Integration of fusion data into an online web resource

All of the data from this large-scale fusion analysis have been loaded into an online web resource for browsing and searching: http://modelseed.org/projects/fusions/. This site includes seven tables: (i) a table of all genomes included in our analysis along with fusion counts in each genome; (ii) a table of all CDDs used in our analysis, along with CDD descriptions and predicted gene fusions associated with each CDD; (iii) a table of all CDD sets derived from our analysis, along with a list of all CDDs mapped into each set; (iv) a table of our complete E. coli and B vitamin fusion training sets, along with a source for each fusion and a list of the CDDs in each fusion; (v) a table of all functional roles with statistics on fusion frequency; (vi) a table of all SEED subsystems with statistics on fusion frequency; and (vii) a table of all predicted fusions along with a list of CDDs in each fusion. While these tables partially recapitulate Tables S9-S16, they add value in that they contain additional data that was impractical to include as supplementary material. The online version of the predicted fusion table (Additional file 3) is particularly useful given the large size of even a basic version of this table. All online tables can be sorted and queried by any field. These tables are particularly useful for mining our predicted fusions for insights relating to domains of unknown function as discussed in the supplementary material.

Discussion and conclusions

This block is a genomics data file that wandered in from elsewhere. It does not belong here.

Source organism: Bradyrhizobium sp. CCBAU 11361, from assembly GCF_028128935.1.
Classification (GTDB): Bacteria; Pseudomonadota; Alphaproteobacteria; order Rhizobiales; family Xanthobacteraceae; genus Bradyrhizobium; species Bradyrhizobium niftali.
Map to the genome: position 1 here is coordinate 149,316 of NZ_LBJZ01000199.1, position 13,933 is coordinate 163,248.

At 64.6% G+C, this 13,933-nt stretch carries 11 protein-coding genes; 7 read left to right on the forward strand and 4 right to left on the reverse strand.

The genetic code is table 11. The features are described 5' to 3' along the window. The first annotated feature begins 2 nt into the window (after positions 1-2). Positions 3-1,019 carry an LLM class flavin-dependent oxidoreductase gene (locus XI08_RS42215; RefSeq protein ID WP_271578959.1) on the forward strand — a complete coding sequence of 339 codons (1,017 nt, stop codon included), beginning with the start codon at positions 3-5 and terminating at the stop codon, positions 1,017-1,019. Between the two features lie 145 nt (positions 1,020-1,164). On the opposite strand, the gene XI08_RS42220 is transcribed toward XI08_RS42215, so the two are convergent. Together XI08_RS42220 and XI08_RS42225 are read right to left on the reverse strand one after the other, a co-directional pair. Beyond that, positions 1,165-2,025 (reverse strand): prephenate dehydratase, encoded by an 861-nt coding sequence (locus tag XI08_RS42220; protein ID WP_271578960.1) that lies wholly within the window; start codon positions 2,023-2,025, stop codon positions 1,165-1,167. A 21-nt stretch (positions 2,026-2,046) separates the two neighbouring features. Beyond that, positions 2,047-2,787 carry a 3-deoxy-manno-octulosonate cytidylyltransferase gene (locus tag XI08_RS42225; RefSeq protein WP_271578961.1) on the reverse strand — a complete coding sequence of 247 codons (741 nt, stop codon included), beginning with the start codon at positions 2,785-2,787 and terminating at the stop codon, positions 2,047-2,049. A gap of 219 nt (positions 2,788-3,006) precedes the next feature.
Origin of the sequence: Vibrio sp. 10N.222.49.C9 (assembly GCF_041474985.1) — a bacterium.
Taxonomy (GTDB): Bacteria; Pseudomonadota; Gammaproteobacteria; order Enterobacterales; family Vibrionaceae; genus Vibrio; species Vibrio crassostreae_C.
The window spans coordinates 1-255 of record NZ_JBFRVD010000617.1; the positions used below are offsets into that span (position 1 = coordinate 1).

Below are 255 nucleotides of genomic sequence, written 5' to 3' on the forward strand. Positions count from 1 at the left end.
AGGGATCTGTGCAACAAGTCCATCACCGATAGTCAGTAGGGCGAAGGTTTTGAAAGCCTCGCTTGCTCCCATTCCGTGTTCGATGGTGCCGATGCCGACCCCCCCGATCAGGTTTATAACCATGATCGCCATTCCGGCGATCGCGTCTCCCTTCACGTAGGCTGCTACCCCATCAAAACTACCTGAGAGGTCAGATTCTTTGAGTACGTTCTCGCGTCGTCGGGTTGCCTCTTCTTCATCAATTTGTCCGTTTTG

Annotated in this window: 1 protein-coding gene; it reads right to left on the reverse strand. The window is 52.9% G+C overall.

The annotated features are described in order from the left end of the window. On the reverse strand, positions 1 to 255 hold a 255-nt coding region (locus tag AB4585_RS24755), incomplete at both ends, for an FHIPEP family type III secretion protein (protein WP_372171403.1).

In this work, we made multiple strides to enhance our understanding of protein fusions. First, we developed a highly curated training set of known fusions in E. coli, and more broadly in the B. vitamin pathways for a wide range of genomes. This work revealed the many difficulties involved in classifying genes in fusions, even in a well-studied organism like E. coli. No single previous approach or database provided a comprehensive list of fusions, and all previous datasets included numerous false positives. However, based on this analysis, we were able to use our curated training set to develop an improved fusion prediction algorithm that combines many of the strengths of previous approaches (see additional discussion in supplementary material). We then applied our new fusion prediction algorithm to predicting fusions for over 12 K genomes, permitting a global analysis of fusion events across all these genomes. This analysis showed that a large fraction of fusions involving metabolic enzymes. Many fusions involved two reactions with a shared substrate, pointing at either channeling [44] or coordination of complex formation [30] around a problematic intermediate metabolite. In other cases, we found fused enzymes at branch points in pathways, where fusion events could facilitate improved control of flux through such branch points. We also found many fusions comprised of subunits of multi-protein complexes. Our analysis also revealed enrichment for transport and regulatory proteins among gene fusion events, which could explain why potassium metabolism was specifically enriched in fusions, as it mainly contains transporter proteins. Finally, we found common fusion events in metabolism that revealed unexpected links between disparate metabolic pathways. Such fusions should be investigated as they might reflect cryptic relationships between metabolic functions. A deeper analysis of all of these findings, along with examples, are provided in the supplemental material.